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Further FDA Failures: Diabetes Medications

January 28, 2015

When it comes to regulation, there are many areas in which the FDA could improve its practices–compounding pharmacies, energy drinks, herbal dietary products, generic drugs,testosterone supplements, plastic water bottles, and cancer treatments–but we can now add diabetes medication like Januvia, Byetta, and Victoza to this list as well. According to a new investigative study from the Milwaukee Journal Sentinel and MedPage Today, the FDA’s approval process for such pharmaceuticals has failed patients.

“The Slippery Slope: Adverse Events and Runaway Diabetes Train”– authored by Elbert Chu, Coulter Jones, and John Fauber–argues that the FDA relies upon a “partial view” of various drugs’ side effects and that many of those it approves are dangerous to consumers. At the heart of their complaint is what they call surrogate testing measures, which occurs when researchers look at limited data sets like blood-sugar or insulin levels rather than “hard endpoints such as reducing heart attacks, strokes, blindness or amputations.”

The problem with this, the article’s authors write, is that blood sugar and insulin are fairly inconsequential if a patient later develops a more aggressive illness, one that may even kill him or her. The three drugs mentioned in the first paragraph–Januvia, Byetta, and Victoza–together were associated with “3,300 deaths and 20,000 hospitalizations” from 2004 to 2014. Despite the fact that these medications represent only seven percent of diabetes prescriptions in this country, “they accounted for more than half of deaths and reported hospitalizations” in 2013 when compared among other diabetes drugs.

Some doctors who are critical of the FDA suggest that their colleagues are too trusting of the agency. One, a Harvard Medical School professor, argues that post-market monitoring needs to take place: “There’s gotta be something better than approving drugs based on a lab test and then losing track of them, which is what essentially is happening.” He continues, “I think most doctors don’t fully understand that the recent drugs approved […] haven’t been proven to reduce organ failure and might actually carry risks.”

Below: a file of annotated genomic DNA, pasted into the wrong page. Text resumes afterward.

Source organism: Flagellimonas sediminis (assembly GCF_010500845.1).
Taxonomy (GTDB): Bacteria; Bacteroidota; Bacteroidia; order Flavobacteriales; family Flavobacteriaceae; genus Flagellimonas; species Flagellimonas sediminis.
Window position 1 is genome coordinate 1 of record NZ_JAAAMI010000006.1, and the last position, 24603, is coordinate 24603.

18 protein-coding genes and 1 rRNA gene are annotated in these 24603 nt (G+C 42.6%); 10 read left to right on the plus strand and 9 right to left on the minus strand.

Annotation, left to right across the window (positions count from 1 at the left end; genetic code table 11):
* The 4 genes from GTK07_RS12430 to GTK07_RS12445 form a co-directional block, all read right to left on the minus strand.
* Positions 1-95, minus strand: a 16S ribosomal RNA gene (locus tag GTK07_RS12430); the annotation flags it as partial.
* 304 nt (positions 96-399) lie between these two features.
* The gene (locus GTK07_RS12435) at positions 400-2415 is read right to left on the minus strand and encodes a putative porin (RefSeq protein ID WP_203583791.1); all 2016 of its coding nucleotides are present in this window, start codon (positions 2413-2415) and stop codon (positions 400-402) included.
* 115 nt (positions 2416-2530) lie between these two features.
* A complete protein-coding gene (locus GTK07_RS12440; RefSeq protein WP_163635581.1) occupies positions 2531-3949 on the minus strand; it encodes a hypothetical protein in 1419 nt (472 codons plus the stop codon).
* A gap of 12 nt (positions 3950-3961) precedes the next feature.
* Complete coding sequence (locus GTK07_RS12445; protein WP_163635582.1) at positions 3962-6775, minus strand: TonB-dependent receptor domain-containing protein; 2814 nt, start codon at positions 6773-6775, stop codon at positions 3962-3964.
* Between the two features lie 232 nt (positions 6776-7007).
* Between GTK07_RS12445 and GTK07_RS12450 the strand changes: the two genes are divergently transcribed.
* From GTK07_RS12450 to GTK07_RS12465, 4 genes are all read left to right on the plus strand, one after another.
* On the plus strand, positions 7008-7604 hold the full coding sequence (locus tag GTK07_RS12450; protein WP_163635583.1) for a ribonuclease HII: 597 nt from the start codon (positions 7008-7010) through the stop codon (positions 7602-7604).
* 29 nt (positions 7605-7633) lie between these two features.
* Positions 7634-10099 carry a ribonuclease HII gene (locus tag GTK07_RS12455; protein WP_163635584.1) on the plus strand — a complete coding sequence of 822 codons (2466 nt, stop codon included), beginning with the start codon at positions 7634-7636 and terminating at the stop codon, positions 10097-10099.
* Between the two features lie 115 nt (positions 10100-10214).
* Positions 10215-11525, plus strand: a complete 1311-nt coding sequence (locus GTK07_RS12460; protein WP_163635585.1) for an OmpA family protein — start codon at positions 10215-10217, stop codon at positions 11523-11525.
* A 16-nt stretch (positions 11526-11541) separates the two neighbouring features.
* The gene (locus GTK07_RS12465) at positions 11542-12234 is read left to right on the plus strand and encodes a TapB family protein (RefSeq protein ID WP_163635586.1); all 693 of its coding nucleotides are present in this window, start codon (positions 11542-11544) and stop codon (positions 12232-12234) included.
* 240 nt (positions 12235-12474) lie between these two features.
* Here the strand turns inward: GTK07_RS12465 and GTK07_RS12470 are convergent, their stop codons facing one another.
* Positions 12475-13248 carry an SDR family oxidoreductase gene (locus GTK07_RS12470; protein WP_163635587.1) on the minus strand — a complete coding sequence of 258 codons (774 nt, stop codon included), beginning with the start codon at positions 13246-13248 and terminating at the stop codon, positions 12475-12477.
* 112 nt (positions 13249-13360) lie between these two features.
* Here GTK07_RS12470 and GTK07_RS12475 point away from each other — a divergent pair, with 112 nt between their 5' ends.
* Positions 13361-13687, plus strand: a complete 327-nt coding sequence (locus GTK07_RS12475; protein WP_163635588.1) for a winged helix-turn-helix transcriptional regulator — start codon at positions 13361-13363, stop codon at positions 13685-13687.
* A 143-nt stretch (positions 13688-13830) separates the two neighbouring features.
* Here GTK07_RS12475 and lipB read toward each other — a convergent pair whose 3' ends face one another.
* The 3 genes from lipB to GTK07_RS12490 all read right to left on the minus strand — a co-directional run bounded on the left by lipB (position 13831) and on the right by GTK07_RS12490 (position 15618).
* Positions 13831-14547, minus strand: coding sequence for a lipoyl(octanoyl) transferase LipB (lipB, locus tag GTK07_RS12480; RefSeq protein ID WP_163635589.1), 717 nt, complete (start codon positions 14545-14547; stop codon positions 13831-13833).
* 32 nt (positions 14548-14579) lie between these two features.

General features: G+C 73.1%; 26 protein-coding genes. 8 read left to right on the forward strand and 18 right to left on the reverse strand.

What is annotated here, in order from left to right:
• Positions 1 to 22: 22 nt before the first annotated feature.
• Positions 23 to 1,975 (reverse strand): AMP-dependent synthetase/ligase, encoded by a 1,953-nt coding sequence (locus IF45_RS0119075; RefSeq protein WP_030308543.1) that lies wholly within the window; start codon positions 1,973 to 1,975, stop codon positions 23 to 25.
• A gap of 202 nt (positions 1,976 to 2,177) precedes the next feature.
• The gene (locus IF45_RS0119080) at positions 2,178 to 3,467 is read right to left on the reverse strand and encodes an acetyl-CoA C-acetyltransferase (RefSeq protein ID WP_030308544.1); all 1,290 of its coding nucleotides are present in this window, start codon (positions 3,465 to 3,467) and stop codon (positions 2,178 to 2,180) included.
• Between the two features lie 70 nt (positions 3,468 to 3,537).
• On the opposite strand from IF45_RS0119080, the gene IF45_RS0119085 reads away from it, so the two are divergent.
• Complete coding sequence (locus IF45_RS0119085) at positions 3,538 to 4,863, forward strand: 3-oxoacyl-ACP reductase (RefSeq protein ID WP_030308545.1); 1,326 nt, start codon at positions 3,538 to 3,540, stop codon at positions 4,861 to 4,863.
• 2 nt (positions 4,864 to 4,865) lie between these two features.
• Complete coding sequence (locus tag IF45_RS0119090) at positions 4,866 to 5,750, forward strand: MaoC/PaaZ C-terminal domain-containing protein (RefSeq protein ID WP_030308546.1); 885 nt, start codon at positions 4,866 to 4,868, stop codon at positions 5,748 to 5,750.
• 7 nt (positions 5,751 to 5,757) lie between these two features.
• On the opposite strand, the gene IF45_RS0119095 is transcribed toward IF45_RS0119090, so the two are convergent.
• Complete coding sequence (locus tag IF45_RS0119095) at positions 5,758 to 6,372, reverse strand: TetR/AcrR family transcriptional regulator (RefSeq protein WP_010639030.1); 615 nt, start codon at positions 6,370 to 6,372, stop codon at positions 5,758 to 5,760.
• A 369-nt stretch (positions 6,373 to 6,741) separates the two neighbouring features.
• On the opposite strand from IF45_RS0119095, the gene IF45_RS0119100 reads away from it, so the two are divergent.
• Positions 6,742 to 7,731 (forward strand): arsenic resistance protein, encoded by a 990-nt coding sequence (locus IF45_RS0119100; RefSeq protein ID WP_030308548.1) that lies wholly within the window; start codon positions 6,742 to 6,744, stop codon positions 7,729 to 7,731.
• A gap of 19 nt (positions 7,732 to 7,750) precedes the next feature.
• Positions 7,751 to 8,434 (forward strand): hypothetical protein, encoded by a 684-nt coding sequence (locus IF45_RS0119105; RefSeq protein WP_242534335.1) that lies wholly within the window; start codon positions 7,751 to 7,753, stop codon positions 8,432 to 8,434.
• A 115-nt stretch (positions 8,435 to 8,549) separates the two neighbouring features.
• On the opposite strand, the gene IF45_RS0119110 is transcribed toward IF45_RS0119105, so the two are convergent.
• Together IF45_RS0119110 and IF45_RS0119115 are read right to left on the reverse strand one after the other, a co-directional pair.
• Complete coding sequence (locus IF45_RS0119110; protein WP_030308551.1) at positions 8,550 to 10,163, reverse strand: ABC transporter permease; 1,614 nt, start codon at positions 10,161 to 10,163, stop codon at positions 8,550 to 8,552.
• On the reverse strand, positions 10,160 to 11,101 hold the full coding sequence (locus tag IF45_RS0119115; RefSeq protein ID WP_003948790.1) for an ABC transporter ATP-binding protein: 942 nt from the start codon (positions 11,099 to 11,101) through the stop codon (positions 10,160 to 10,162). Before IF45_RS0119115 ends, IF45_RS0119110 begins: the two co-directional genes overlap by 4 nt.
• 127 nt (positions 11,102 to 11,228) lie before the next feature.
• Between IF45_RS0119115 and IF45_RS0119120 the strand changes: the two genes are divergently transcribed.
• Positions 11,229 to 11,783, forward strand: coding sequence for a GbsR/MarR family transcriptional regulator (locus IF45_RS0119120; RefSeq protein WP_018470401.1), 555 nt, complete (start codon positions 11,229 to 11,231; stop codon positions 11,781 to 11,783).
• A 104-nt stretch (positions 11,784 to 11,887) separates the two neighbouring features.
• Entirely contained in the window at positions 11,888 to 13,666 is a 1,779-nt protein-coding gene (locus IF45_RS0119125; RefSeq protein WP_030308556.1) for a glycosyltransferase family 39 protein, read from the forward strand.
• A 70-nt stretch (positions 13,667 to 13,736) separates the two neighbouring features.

What we have seen time and time again in reporting cases of FDA failures is that the organization lacks the resources necessary to pursue dangerous products, but what this investigation has turned up is that adequate records are not even being kept. For example, a report from the U.S. Government Accountability Office (GAO) in 2009 reads: “Although FDA officials told us they received more adverse event reports than staff could review, the agency could not provide data showing the number of adverse event reports staff reviewed during this time period.” The report also explained that the FDA spent about three percent of its budget in 2008 investigating adverse drug events, which is a minuscule amount when we take into consideration how many thousands of people are harmed by FDA-approved medications every year.

The Milwaukee Journal Sentinel/MedPage Today piece ends with a sobering analogy: a runaway train. In short, the FDA’s risk/benefit calculation is based upon surrogate studies and has been for about fifty years. It is “legally bound to ap-prove drugs based on surrogate markers […] as long as drugs appear safe in the early studies,” despite the danger they may pose to patients months or even years in the future. One Canadian researcher explains that instead of forcing a company to prove its products prevent an ailment, the FDA merely asks a com-pany to prove that it does not cause that ailment.

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